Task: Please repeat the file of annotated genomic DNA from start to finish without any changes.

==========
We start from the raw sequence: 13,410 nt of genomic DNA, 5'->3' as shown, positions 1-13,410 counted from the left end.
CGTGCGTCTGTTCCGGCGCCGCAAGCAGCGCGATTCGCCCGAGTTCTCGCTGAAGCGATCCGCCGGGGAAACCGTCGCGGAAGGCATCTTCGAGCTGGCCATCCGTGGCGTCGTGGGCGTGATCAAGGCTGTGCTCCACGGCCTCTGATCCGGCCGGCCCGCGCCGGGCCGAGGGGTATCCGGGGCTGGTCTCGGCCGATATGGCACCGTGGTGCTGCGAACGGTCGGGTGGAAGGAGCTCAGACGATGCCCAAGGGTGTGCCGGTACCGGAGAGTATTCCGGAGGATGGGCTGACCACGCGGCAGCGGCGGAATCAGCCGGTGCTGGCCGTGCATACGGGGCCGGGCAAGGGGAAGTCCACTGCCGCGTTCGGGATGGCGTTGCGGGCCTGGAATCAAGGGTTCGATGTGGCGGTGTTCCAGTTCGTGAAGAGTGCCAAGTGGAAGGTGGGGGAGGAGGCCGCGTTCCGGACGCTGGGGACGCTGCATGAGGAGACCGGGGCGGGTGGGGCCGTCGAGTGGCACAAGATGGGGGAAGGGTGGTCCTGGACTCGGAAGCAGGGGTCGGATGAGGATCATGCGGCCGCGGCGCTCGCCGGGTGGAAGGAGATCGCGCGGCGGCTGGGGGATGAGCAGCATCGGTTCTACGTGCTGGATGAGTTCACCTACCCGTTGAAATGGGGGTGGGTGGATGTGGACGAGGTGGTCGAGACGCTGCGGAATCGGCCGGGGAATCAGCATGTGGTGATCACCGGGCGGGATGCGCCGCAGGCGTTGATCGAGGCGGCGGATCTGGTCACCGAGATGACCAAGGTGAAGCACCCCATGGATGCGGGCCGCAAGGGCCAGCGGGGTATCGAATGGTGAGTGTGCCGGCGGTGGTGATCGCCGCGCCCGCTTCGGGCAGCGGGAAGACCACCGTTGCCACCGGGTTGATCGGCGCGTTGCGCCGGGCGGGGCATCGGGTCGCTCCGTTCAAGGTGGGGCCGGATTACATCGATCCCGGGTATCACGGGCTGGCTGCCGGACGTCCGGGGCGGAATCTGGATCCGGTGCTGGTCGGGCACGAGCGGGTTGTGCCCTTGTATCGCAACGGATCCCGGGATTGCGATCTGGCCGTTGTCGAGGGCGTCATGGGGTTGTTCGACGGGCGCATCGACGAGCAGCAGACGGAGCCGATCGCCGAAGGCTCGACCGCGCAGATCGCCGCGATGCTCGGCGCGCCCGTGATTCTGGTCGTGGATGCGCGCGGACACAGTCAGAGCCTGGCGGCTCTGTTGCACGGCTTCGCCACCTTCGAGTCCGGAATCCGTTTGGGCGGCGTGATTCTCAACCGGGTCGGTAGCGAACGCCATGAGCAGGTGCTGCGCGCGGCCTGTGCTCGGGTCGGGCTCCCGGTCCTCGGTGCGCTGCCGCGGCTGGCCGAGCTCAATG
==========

We start from the raw sequence: 13,410 nt of genomic DNA, 5'->3' as shown, positions 1-13,410 counted from the left end.
CGTGCGTCTGTTCCGGCGCCGCAAGCAGCGCGATTCGCCCGAGTTCTCGCTGAAGCGATCCGCCGGGGAAACCGTCGCGGAAGGCATCTTCGAGCTGGCCATCCGTGGCGTCGTGGGCGTGATCAAGGCTGTGCTCCACGGCCTCTGATCCGGCCGGCCCGCGCCGGGCCGAGGGGTATCCGGGGCTGGTCTCGGCCGATATGGCACCGTGGTGCTGCGAACGGTCGGGTGGAAGGAGCTCAGACGATGCCCAAGGGTGTGCCGGTACCGGAGAGTATTCCGGAGGATGGGCTGACCACGCGGCAGCGGCGGAATCAGCCGGTGCTGGCCGTGCATACGGGGCCGGGCAAGGGGAAGTCCACTGCCGCGTTCGGGATGGCGTTGCGGGCCTGGAATCAAGGGTTCGATGTGGCGGTGTTCCAGTTCGTGAAGAGTGCCAAGTGGAAGGTGGGGGAGGAGGCCGCGTTCCGGACGCTGGGGACGCTGCATGAGGAGACCGGGGCGGGTGGGGCCGTCGAGTGGCACAAGATGGGGGAAGGGTGGTCCTGGACTCGGAAGCAGGGGTCGGATGAGGATCATGCGGCCGCGGCGCTCGCCGGGTGGAAGGAGATCGCGCGGCGGCTGGGGGATGAGCAGCATCGGTTCTACGTGCTGGATGAGTTCACCTACCCGTTGAAATGGGGGTGGGTGGATGTGGACGAGGTGGTCGAGACGCTGCGGAATCGGCCGGGGAATCAGCATGTGGTGATCACCGGGCGGGATGCGCCGCAGGCGTTGATCGAGGCGGCGGATCTGGTCACCGAGATGACCAAGGTGAAGCACCCCATGGATGCGGGCCGCAAGGGCCAGCGGGGTATCGAATGGTGAGTGTGCCGGCGGTGGTGATCGCCGCGCCCGCTTCGGGCAGCGGGAAGACCACCGTTGCCACCGGGTTGATCGGCGCGTTGCGCCGGGCGGGGCATCGGGTCGCTCCGTTCAAGGTGGGGCCGGATTACATCGATCCCGGGTATCACGGGCTGGCTGCCGGACGTCCGGGGCGGAATCTGGATCCGGTGCTGGTCGGGCACGAGCGGGTTGTGCCCTTGTATCGCAACGGATCCCGGGATTGCGATCTGGCCGTTGTCGAGGGCGTCATGGGGTTGTTCGACGGGCGCATCGACGAGCAGCAGACGGAGCCGATCGCCGAAGGCTCGACCGCGCAGATCGCCGCGATGCTCGGCGCGCCCGTGATTCTGGTCGTGGATGCGCGCGGACACAGTCAGAGCCTGGCGGCTCTGTTGCACGGCTTCGCCACCTTCGAGTCCGGAATCCGTTTGGGCGGCGTGATTCTCAACCGGGTCGGTAGCGAACGCCATGAGCAGGTGCTGCGCGCGGCCTGTGCTCGGGTCGGGCTCCCGGTCCTCGGTGCGCTGCCGCGGCTGGCCGAGCTCAATG